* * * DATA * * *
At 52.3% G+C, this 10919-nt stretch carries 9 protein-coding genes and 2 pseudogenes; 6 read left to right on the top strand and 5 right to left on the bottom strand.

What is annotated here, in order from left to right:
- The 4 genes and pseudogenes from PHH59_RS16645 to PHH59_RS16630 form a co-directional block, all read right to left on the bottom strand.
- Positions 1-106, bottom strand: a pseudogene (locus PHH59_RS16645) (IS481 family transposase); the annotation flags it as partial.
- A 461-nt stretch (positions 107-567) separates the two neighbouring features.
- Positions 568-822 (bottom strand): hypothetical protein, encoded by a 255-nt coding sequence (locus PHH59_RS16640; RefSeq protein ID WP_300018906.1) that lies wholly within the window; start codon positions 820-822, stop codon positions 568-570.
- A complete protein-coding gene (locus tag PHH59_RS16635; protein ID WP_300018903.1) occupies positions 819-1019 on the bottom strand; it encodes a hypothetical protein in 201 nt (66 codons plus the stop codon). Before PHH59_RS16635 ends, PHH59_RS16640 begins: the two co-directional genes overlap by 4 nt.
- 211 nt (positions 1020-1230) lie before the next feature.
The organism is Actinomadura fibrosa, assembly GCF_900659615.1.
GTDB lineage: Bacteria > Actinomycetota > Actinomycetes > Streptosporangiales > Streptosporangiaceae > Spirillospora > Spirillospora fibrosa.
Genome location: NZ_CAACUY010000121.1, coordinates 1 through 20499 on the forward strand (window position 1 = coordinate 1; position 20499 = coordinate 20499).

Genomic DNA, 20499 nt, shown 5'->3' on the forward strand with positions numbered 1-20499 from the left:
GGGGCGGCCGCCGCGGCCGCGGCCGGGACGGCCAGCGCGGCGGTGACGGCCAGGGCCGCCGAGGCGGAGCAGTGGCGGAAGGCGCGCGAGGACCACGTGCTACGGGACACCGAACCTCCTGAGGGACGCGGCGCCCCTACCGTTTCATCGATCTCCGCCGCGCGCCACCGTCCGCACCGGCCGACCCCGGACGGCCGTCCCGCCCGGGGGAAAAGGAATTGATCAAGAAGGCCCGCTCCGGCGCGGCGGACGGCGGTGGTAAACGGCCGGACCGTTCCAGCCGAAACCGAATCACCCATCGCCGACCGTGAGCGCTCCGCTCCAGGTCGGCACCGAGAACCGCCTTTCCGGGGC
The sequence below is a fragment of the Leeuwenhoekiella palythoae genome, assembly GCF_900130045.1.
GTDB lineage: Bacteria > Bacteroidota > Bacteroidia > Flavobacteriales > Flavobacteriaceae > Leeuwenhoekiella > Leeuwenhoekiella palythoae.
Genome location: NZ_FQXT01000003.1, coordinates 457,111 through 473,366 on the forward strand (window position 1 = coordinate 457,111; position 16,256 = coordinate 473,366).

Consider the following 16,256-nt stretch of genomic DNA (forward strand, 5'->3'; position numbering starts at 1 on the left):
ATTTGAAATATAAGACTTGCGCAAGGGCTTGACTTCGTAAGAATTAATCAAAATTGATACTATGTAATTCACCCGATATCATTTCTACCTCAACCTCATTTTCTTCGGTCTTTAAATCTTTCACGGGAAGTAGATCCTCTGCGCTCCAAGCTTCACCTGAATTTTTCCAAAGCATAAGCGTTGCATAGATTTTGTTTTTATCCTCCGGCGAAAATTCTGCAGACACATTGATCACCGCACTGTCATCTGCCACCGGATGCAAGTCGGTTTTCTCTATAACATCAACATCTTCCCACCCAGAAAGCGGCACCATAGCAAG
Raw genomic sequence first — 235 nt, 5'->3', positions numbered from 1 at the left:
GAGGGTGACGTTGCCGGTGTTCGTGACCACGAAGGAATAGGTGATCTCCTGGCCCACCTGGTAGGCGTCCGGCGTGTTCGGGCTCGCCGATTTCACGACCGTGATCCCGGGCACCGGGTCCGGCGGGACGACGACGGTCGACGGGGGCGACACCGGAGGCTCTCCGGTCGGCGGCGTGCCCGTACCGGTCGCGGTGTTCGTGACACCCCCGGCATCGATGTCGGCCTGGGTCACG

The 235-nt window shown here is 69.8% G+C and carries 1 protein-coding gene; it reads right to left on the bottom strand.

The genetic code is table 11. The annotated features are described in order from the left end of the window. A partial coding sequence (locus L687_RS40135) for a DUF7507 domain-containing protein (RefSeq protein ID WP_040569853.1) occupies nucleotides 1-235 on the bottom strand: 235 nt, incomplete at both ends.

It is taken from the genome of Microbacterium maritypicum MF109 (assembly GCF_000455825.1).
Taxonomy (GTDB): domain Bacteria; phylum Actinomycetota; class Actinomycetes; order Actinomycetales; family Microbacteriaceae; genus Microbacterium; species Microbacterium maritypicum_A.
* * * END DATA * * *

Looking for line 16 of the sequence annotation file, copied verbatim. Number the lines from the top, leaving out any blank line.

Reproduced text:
Genome location: NZ_FQXT01000003.1, coordinates 457,111 through 473,366 on the forward strand (window position 1 = coordinate 457,111; position 16,256 = coordinate 473,366).